The following plot shows the log loss when *y* = 1:

The log loss equals to 0 only in case of a perfect prediction (*p* = 1 and *y* = 1, or *p* = 0 and *y* = 0), and approaches infinity as the prediction gets worse (i.e., when *y* = 1 and *p* → 0 or *y* = 0 and *p* → 1).

The** cost function **calculates the average loss over the whole data set:

The cost function can be written in a vectorized form as follows:

where **y** = (*y*₁, …, *yₙ*) is a vector that contains all the labels of the training samples, and **p** = (*p*₁, …, *pₙ*) is a vector that contains all the predicted probabilities of the model for all the training samples.

This cost function is convex, i.e., it has a single global minimum. However, there is no closed-form solution for finding the optimal **w*** (due to the non-linearities introduced by the log function). Therefore, we need to use iterative optimization methods such as gradient descent in order to find the minimum.

Gradient descent is an iterative approach for finding a minimum of a function, where we take small steps in the opposite direction of the gradient in order to get closer to the minimum:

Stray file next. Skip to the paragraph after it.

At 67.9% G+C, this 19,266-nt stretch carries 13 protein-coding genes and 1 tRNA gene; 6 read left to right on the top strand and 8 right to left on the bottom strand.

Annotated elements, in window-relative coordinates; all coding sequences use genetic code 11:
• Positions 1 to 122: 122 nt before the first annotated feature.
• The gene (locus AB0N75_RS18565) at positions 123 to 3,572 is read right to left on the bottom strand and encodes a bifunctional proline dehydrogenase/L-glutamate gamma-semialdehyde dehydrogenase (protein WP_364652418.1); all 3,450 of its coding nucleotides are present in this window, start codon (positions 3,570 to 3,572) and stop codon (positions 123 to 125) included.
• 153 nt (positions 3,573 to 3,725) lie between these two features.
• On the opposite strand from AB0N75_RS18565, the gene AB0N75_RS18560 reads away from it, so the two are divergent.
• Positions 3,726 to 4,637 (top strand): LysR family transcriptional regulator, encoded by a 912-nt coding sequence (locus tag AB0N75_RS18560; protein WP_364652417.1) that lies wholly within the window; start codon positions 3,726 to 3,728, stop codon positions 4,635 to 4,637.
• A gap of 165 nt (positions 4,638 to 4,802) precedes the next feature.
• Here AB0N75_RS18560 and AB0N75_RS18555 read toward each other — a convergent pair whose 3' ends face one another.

In order to use gradient descent to find the minimum of the least squares cost, we need to compute the partial derivatives of *J*(**w**) with respect to each one of the weights.

The partial derivative of *J*(**w**) with respect to any of the weights *wⱼ* is:

**Proof**:

The gradient vector can be written in vectorized form as follows:

And the gradient descent update rule is:

where *α* is a learning rate that controls the step size (0 < *α *< 1).

Note that whenever you use gradient descent, you must make sure that your data set is **normalized **(otherwise gradient descent may take steps of different sizes in different directions, which will make it unstable).

We will now implement the logistic regression model in Python from scratch, including its cost function and gradient computation, optimizing the model using gradient descent, evaluation of the model, and plotting the final decision boundary.